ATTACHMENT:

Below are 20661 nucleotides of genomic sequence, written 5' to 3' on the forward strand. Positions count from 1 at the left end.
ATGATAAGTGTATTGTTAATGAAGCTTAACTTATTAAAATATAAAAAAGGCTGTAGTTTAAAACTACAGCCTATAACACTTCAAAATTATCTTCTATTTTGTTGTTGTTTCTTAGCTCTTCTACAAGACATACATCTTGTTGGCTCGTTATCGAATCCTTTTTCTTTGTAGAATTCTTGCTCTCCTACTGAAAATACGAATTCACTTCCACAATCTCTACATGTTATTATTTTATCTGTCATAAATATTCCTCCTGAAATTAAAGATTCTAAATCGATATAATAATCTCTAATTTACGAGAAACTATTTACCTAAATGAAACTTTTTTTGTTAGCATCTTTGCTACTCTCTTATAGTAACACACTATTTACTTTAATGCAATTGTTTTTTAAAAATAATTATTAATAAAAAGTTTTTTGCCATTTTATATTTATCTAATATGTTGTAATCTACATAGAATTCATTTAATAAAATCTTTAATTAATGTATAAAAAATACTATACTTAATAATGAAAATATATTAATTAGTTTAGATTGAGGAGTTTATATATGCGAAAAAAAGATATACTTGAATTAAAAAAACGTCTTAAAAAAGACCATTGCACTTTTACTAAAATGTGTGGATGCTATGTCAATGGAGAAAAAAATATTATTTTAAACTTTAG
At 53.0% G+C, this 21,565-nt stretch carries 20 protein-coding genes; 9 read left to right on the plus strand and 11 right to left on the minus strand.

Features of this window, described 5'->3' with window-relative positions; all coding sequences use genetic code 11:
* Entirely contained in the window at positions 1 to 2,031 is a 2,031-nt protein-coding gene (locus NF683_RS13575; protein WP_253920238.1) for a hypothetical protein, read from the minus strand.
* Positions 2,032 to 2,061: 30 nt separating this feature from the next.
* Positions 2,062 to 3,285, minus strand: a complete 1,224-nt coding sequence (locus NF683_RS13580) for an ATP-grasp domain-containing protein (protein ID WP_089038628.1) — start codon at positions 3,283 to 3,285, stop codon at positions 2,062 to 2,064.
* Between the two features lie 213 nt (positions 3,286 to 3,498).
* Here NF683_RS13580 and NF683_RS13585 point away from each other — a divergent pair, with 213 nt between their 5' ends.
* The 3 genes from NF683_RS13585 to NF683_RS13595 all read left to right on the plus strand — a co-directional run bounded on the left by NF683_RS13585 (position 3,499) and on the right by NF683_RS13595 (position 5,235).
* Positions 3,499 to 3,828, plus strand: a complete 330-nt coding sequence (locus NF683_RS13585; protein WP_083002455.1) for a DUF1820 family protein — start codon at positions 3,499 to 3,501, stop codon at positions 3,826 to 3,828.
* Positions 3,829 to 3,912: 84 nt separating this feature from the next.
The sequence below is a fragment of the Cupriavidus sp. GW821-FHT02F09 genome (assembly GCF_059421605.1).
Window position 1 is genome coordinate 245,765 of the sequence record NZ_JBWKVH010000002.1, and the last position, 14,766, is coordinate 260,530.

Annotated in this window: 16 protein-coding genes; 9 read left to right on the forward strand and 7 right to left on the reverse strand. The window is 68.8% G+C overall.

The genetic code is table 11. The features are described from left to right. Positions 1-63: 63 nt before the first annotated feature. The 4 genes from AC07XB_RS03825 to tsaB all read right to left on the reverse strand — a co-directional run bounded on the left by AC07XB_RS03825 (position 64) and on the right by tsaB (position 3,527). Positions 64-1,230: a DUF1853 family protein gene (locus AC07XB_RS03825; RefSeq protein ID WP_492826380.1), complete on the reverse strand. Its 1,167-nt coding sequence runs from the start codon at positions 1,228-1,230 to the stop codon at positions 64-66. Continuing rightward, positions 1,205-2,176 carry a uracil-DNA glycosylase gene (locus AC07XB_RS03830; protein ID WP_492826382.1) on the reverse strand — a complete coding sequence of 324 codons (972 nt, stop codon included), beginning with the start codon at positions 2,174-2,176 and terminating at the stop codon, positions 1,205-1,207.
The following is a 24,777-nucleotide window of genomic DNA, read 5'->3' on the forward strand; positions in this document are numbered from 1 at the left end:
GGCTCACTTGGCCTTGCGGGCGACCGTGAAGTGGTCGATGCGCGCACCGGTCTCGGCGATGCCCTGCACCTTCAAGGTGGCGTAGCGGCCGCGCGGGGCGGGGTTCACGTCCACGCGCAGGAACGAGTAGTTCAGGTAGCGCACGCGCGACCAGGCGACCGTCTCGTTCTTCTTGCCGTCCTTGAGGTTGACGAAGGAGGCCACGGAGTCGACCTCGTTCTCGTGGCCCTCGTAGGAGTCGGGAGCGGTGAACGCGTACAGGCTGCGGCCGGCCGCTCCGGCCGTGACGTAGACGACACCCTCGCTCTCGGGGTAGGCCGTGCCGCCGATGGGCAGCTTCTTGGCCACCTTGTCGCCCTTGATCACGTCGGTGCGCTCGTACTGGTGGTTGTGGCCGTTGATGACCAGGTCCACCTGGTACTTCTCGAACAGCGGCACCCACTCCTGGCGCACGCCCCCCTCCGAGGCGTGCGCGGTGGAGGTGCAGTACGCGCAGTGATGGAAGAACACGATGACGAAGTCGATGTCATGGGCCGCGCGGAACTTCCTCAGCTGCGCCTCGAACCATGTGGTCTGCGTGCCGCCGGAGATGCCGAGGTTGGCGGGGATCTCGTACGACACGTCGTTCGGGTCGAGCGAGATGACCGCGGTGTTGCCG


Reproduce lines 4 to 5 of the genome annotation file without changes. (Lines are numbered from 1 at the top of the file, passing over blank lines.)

Features of this window, described 5'->3' with window-relative positions; all coding sequences use genetic code 11:
* Entirely contained in the window at positions 1 to 2,031 is a 2,031-nt protein-coding gene (locus NF683_RS13575; protein WP_253920238.1) for a hypothetical protein, read from the minus strand.